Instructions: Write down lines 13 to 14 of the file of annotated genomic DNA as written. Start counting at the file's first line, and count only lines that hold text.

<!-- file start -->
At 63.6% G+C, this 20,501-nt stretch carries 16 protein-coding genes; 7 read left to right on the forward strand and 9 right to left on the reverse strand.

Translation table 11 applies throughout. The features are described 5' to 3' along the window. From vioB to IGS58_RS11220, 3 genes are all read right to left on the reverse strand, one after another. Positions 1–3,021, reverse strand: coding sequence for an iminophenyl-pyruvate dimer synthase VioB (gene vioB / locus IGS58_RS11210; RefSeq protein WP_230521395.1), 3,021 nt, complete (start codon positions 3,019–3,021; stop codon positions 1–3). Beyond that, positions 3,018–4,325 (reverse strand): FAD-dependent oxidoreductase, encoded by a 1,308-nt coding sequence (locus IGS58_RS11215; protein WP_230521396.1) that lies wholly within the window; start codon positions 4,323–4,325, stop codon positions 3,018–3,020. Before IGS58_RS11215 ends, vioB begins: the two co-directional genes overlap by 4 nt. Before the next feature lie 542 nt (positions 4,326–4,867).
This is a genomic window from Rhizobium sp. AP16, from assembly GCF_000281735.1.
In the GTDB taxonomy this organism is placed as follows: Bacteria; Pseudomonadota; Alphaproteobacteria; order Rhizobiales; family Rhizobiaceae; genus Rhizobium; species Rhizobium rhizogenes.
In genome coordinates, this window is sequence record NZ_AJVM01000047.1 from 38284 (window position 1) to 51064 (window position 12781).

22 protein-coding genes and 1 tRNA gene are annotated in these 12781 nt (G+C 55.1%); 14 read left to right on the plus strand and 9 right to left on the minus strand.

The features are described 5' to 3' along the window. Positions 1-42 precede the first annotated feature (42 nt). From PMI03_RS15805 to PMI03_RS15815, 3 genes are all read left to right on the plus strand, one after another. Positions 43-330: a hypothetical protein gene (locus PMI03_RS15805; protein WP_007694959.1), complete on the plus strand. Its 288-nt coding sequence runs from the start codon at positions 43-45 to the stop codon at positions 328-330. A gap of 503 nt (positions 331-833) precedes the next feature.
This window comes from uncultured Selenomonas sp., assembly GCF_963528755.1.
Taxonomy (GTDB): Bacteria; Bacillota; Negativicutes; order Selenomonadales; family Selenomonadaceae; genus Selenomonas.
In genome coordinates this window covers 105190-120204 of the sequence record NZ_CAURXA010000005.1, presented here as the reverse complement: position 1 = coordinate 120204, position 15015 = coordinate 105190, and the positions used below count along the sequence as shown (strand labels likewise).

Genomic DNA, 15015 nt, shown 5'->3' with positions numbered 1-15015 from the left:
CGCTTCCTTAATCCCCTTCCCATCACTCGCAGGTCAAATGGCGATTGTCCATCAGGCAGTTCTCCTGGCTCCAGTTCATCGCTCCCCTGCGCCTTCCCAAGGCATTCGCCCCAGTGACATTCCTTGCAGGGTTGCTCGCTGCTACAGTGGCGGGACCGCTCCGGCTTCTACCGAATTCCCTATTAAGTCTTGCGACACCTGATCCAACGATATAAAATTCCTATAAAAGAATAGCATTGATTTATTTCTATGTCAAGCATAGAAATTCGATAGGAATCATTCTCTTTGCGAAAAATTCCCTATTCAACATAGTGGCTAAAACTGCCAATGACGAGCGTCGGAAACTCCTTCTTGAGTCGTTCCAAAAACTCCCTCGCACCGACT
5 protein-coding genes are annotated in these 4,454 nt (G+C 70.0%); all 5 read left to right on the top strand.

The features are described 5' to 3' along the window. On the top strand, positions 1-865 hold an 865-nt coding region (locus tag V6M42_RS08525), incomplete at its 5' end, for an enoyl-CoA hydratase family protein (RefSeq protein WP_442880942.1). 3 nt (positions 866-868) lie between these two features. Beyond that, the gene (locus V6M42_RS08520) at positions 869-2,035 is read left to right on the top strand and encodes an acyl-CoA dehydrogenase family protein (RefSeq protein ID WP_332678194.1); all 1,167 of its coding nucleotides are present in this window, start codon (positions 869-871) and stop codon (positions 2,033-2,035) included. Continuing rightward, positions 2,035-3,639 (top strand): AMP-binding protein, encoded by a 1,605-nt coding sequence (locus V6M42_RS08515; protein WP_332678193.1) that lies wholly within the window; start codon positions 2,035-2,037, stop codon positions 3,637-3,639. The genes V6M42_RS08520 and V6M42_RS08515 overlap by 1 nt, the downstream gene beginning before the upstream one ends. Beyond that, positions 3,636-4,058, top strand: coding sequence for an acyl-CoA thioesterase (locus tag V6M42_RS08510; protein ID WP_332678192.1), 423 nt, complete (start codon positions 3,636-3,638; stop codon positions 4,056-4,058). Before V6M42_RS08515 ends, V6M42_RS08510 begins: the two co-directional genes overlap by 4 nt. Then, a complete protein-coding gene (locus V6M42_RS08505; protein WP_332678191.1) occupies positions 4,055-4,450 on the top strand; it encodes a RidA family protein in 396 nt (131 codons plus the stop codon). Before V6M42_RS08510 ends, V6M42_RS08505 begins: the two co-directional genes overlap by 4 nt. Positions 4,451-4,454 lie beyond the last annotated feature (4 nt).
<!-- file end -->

5 protein-coding genes are annotated in these 4,454 nt (G+C 70.0%); all 5 read left to right on the top strand.

The features are described 5' to 3' along the window. On the top strand, positions 1-865 hold an 865-nt coding region (locus tag V6M42_RS08525), incomplete at its 5' end, for an enoyl-CoA hydratase family protein (RefSeq protein WP_442880942.1). 3 nt (positions 866-868) lie between these two features. Beyond that, the gene (locus V6M42_RS08520) at positions 869-2,035 is read left to right on the top strand and encodes an acyl-CoA dehydrogenase family protein (RefSeq protein ID WP_332678194.1); all 1,167 of its coding nucleotides are present in this window, start codon (positions 869-871) and stop codon (positions 2,033-2,035) included. Continuing rightward, positions 2,035-3,639 (top strand): AMP-binding protein, encoded by a 1,605-nt coding sequence (locus V6M42_RS08515; protein WP_332678193.1) that lies wholly within the window; start codon positions 2,035-2,037, stop codon positions 3,637-3,639. The genes V6M42_RS08520 and V6M42_RS08515 overlap by 1 nt, the downstream gene beginning before the upstream one ends. Beyond that, positions 3,636-4,058, top strand: coding sequence for an acyl-CoA thioesterase (locus tag V6M42_RS08510; protein ID WP_332678192.1), 423 nt, complete (start codon positions 3,636-3,638; stop codon positions 4,056-4,058). Before V6M42_RS08515 ends, V6M42_RS08510 begins: the two co-directional genes overlap by 4 nt. Then, a complete protein-coding gene (locus V6M42_RS08505; protein WP_332678191.1) occupies positions 4,055-4,450 on the top strand; it encodes a RidA family protein in 396 nt (131 codons plus the stop codon). Before V6M42_RS08510 ends, V6M42_RS08505 begins: the two co-directional genes overlap by 4 nt. Positions 4,451-4,454 lie beyond the last annotated feature (4 nt).